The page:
Your spine is comprised of connected vertebrae and cartilage discs that act as shock absorbers. These structures form a cage that protects your spinal cord as it sits within the spinal canal. Spinal stenosis causes the spinal canal to narrow, pinching the spinal cord and causing pain.

Spinal stenosis and symptoms

Spinal stenosis generally affects people over 50 years of age. Common symptoms include neck and lower back pain, stiffness and numbness. Other symptoms include:

sciatica – shooting pains down one leg or buttock

foot drop – leg weakness, causing you to ‘slap’ your foot on the ground as you walk

pain when standing or walking

loss of bladder and bowel control in extreme cases when the nerves to the bladder and bowel have become compressed and weakened


At Manchester Neurosurgery Group, headed by consultant neurosurgeon, Mr Shafqat Burkhari, we will take a full medical history from you during your first consultation. You may also undergo one or more tests to determine whether you have spinal stenosis.

You may also need to have an X-ray to highlight any changes to the shape of your vertebrae. MRI scanning can be used to take a 3D image of your spine, which can highlight tumours, disc and ligament damage. Another possible investigation could be a CT scan. A CT scan uses X-rays to create a 3D image and can show soft tissue damage as well as bone issues.


Mr Shafqat Burkhari will probably begin treating your condition with nonsurgical options such as medication and pain relief. The prescribed pain relief can be effective in the short term and the drugs recommended are all available over the counter without a prescription.

Other drug therapy that might be helpful in the management of spinal stenosis includes muscle relaxants and anti-seizure medication.

In addition to pain killers, your doctor may suggest the use of corticosteroid injections in your back or neck. These injections contain steroids that work by helping to reduce inflammation. However, some people suffer from side-effects that steroids cause, so the injections are generally used sparingly.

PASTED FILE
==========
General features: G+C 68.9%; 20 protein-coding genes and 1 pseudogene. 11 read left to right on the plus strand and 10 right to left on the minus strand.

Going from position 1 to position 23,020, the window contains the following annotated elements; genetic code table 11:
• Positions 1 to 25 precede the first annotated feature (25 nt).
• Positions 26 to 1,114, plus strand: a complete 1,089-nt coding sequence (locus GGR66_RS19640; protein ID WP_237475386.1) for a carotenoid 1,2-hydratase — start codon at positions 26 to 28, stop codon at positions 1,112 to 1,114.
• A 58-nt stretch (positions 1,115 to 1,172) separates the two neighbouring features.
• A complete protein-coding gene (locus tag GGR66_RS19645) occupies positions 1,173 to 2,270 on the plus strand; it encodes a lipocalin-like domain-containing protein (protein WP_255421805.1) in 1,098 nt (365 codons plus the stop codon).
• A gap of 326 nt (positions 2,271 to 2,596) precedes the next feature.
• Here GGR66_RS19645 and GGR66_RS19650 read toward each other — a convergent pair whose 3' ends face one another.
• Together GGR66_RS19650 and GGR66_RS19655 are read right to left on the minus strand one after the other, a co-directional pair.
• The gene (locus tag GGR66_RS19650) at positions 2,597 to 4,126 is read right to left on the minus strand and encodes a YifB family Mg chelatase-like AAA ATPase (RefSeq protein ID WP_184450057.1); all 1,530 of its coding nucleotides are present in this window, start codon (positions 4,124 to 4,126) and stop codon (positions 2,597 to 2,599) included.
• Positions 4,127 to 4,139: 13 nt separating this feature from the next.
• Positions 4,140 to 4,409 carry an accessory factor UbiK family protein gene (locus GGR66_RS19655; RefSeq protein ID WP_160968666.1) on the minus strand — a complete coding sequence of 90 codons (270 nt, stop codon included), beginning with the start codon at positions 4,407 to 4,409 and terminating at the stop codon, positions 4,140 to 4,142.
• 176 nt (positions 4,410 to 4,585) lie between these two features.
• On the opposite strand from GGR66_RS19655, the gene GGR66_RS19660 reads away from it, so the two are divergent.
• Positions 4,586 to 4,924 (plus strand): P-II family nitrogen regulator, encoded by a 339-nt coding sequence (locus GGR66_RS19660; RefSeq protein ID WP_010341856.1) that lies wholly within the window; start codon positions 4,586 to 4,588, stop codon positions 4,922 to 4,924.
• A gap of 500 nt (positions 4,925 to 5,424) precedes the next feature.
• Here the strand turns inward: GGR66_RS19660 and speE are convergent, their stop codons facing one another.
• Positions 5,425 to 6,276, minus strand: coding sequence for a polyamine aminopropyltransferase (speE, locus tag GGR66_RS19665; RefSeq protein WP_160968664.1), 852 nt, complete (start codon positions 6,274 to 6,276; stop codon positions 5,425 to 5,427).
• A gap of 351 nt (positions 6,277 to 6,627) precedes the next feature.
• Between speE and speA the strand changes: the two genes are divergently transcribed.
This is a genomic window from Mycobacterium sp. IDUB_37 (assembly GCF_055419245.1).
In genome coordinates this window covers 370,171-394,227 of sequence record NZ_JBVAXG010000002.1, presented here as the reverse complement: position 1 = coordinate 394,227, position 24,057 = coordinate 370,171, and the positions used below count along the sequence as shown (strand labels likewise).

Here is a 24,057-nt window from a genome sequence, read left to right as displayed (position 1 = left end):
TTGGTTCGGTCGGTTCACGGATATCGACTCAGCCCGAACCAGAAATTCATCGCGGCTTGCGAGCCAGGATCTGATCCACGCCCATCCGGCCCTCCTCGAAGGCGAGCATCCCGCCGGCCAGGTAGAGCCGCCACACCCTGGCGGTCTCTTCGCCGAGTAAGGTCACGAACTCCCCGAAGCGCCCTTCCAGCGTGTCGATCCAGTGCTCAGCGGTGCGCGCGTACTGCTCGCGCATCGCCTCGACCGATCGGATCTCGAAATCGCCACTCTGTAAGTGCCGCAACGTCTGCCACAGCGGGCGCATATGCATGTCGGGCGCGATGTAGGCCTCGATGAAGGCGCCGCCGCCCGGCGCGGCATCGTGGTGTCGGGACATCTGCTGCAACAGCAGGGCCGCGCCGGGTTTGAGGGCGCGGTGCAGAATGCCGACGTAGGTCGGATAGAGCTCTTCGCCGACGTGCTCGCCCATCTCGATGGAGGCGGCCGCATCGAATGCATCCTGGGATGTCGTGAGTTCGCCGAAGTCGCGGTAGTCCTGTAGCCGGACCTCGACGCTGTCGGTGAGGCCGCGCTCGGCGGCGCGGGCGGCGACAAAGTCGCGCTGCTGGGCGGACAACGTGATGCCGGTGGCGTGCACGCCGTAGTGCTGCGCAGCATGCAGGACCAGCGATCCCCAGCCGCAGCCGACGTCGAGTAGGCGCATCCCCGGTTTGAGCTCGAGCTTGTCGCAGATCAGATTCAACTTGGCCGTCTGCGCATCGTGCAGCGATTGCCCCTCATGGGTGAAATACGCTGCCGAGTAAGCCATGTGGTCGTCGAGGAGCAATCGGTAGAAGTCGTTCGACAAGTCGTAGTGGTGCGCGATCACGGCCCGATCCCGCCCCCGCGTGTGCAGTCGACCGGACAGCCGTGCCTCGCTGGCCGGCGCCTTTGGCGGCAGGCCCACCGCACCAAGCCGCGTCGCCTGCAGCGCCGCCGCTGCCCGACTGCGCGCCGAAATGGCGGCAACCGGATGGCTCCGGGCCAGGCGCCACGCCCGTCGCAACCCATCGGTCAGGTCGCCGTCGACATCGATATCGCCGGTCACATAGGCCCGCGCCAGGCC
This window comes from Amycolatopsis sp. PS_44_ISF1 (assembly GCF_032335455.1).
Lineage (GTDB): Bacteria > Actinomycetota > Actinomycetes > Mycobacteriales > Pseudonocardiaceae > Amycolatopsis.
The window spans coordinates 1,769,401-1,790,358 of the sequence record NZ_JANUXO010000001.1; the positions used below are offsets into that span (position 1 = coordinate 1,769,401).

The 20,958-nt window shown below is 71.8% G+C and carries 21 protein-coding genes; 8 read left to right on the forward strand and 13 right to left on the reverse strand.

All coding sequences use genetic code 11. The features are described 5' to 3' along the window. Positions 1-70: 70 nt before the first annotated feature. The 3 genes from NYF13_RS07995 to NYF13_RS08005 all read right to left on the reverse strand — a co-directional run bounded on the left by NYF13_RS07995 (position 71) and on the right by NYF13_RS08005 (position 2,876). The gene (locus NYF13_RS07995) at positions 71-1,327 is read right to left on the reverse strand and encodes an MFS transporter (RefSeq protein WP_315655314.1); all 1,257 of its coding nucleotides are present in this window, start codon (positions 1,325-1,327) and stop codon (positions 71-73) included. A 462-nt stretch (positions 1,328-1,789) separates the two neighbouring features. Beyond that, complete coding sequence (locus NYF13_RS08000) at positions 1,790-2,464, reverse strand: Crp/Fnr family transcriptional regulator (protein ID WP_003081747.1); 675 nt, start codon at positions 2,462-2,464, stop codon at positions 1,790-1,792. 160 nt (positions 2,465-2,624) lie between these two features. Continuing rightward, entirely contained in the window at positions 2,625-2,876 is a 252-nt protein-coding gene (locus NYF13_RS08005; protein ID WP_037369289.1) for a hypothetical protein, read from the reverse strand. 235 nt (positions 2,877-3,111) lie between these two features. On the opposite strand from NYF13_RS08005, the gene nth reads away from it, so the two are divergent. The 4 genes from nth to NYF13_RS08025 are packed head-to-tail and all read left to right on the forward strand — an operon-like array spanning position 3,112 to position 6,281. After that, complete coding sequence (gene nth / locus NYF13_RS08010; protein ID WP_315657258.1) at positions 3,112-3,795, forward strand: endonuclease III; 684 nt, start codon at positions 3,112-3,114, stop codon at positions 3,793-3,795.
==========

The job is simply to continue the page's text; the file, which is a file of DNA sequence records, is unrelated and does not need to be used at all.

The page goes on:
Physiotherapy with a specialist practitioner can help to build muscle strength and flexibility, and can also improve your balance, provided the correct exercises are carried out regularly.

If spinal stenosis causes you difficulty in walking and moving about, you may benefit from wearing a corset, braces or a walker.


If you suffer from severe spinal stenosis, you may have problems with mobility, and you could also experience issues with bowel and bladder control. In such cases, surgery is sometimes recommended as the best course of treatment for the condition.

Surgery to correct spinal stenosis is generally carried out via procedures such as laminectomy and laminoplasty. The goal of these procedures is to create space between the bones of the spine to enable the inflammation that is causing the pain to recede.

To find out more about how Mr Shafqat Burkhari can help you treat your spinal stenosis, contact us at Manchester Neurosurgery Group today.